Four Things I Find Challenging About Speaking at Remote Events
I love public speaking. In fact, I used to joke with my bosses that if they fired me the day before a speaking event, I'd still be back the next day. I've had the opportunity to record a session for the upcoming APICON (April 13-15, 2021). It's my first event since January 2020, partly because I stopped working in September to care for the kiddos.
For a bunch of reasons, only some of which I understand, I've always gotten good feedback as a public speaker. I get high marks in authenticity and energy, but there's also something that's harder to explain/express. For example, early on at Axway, I spoke at a Gartner event and my delivery really stood out (we were the highest attended vendor session at the event).
I haven't always been able to articulate for others what I'm doing that expresses as this end result. It's like,what's the secret ingredient that makes my presentations more something?
When I recorded my APICON session, I got the same feedback from my host -- interesting, unique session, that I make it easy to understand complex topics, and bursting with energy.
Because it was so "awkward" (simply the fact that I'm recording to a video camera without an audience) I was able to notice a few things. These things are some of the ingredients I use to stand out as a speaker.
- Other speakers inspire me. I listen to other sessions, speak to other speakers about their ideas, and work what they say into my session. This serves to have other points of view, and external validation to the points I'm making. It also makes the session, and the event, richer... because it appears to be more cohesive when speakers connect their content with either others' work. That last point is subtle, but I believe powerful. Speaking alone, out of context of the other speakers, definitely takes away from my session.
- It's easier to adapt in person. It's easy to get on a stage and talk, and watch the clock and be on time. To adjust the session down if you start late, or dig in to something that seems to resonate with the audience. To pause for laughter, or say something to shock the audience awake. Remote, there are a million different things with the tech... I lose track of time even though I have a timer, because there are so many other little details of the delivery that I'm managing. I went over time for APICON, something I never do live as I find it super disrespectful to the audience, the organizers, and the other speakers. But, I also growled at the screen once, the second time I accidentally forwarded two slides at once.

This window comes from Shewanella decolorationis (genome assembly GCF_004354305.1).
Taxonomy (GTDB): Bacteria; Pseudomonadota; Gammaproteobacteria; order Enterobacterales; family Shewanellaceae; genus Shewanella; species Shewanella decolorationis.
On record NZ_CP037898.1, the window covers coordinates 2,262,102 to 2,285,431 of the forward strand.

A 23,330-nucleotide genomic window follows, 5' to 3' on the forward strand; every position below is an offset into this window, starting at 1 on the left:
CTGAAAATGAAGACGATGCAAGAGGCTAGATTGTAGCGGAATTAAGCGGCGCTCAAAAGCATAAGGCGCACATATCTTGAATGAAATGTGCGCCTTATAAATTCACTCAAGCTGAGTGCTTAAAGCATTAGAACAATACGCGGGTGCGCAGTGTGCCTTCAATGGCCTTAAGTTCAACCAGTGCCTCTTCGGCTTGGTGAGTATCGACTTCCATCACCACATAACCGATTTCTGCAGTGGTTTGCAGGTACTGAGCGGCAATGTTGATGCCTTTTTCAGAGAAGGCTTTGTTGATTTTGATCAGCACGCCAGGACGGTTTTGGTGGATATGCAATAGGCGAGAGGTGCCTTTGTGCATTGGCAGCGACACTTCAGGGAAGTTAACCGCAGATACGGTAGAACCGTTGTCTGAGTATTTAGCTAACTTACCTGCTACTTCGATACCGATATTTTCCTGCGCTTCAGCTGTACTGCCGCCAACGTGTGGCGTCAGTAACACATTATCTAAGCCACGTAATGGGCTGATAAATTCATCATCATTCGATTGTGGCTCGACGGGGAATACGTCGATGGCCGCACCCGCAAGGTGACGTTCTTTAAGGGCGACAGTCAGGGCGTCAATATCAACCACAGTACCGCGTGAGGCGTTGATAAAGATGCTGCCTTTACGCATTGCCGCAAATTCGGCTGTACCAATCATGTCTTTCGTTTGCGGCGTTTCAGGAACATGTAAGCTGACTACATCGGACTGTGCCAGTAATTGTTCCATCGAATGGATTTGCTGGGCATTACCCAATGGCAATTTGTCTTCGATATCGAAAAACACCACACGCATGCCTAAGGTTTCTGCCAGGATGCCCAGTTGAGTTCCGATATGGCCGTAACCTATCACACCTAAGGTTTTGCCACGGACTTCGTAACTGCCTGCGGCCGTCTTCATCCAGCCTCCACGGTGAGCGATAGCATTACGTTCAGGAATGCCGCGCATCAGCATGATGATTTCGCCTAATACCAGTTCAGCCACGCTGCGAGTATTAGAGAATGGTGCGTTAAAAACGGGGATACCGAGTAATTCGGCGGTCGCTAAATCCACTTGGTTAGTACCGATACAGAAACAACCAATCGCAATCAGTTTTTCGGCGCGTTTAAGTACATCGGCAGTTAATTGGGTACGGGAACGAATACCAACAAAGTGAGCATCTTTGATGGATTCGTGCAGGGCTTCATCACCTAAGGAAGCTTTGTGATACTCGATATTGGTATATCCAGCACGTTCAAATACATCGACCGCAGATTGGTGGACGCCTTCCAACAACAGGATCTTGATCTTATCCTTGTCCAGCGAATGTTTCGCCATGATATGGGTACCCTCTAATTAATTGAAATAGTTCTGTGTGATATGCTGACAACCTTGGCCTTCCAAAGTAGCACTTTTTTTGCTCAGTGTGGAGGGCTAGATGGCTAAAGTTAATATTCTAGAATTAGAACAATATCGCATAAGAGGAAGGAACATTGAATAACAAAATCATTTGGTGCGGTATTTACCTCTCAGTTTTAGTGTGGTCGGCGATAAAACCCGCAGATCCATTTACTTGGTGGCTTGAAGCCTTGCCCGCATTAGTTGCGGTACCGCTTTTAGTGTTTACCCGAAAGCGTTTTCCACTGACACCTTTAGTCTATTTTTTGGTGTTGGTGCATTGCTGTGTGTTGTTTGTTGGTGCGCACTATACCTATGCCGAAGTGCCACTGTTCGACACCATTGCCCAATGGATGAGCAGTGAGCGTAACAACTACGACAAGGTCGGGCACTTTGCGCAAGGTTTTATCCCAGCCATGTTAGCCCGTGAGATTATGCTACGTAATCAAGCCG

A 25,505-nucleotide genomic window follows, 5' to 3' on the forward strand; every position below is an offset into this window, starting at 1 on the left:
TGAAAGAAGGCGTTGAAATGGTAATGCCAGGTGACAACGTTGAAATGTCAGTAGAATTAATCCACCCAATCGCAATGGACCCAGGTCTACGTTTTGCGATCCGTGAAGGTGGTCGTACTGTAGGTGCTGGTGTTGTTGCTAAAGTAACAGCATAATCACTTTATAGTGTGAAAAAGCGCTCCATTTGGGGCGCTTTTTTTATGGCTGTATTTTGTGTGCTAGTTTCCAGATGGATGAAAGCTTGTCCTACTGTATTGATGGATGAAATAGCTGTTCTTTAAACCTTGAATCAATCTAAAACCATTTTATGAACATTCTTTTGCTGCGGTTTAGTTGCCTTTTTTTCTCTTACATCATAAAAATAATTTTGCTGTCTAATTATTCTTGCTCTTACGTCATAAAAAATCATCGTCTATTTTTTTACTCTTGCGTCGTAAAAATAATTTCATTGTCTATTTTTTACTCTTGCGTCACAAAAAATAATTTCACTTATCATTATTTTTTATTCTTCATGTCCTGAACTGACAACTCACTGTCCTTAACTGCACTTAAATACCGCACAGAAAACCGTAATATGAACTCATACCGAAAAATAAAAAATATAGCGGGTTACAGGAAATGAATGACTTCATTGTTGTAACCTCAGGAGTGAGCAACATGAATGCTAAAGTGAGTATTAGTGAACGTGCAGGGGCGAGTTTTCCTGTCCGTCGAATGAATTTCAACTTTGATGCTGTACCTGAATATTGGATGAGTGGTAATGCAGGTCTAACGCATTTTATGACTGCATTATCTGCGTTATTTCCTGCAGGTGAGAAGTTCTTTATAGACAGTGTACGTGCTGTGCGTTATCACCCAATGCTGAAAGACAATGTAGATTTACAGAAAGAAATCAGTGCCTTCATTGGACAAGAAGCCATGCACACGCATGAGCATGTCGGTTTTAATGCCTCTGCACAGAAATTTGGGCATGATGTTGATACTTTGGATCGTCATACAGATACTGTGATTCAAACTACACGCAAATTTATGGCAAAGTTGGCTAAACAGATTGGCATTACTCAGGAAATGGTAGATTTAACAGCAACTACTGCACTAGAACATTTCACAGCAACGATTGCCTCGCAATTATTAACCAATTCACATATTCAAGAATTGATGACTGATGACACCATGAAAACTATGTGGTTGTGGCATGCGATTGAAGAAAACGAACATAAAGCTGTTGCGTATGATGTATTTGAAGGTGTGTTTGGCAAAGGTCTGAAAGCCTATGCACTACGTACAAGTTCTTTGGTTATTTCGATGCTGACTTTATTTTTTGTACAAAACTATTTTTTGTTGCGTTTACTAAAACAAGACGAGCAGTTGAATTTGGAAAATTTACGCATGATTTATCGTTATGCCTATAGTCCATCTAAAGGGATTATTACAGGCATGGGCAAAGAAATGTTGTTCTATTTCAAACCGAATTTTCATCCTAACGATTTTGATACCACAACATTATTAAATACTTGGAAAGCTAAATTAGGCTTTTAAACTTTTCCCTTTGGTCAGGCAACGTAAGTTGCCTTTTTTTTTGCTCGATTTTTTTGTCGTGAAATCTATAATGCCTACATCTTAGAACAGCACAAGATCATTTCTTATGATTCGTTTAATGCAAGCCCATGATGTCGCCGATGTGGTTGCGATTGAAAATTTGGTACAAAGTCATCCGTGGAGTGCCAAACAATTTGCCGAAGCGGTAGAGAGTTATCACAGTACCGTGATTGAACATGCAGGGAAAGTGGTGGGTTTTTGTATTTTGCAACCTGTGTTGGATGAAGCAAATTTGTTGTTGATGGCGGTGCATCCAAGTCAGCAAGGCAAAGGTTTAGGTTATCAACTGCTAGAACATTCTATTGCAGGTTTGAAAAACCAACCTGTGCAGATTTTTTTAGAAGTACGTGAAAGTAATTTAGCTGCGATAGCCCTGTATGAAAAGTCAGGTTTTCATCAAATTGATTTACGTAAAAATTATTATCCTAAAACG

- The camera is unforgiving. Even with a timer, if I look away for a second at it, or my notes, or because I'm lost in the content and not paying attention to where my face is wandering... it looks terrible. Looks matter. The care we do things with matter. So, I wanted to make sure I was facing the camera... and that was constraining. By the way, I don't read notes when I speak. What I do have is "milestones" and "key points" that I need to make sure I work in, or help me keep the flow of the presentation going where I want to. These milestones help me get back on track if I wander too far from the topic, but allow me to be very natural (because I can wander).
- No audience feedback. When you're speaking to a live audience, your eyes glance around the room. You feel the audience and how they're responding. Sometimes, you might catch someone's eyes and you can see you've said something that catches their attention, and so you start talking directly to them. Maybe taking a little longer than the "script" or allowing the tangent to flow. Connecting with that one person. Then, the next. It's powerful. It's human. And it's completey absent from an online session.
I'm sure there's more, but I hope these four are helpful for aspiring speakers to level up their delivery. I sure can't wait to get back on airplanes, though, it'll likely be more for training than for speaking. Time will tell.
It's been a long week. I got a kind comment on LinkedIn about this post from a former co-worker, a friend, another parent. If you see something good, say something. It helps.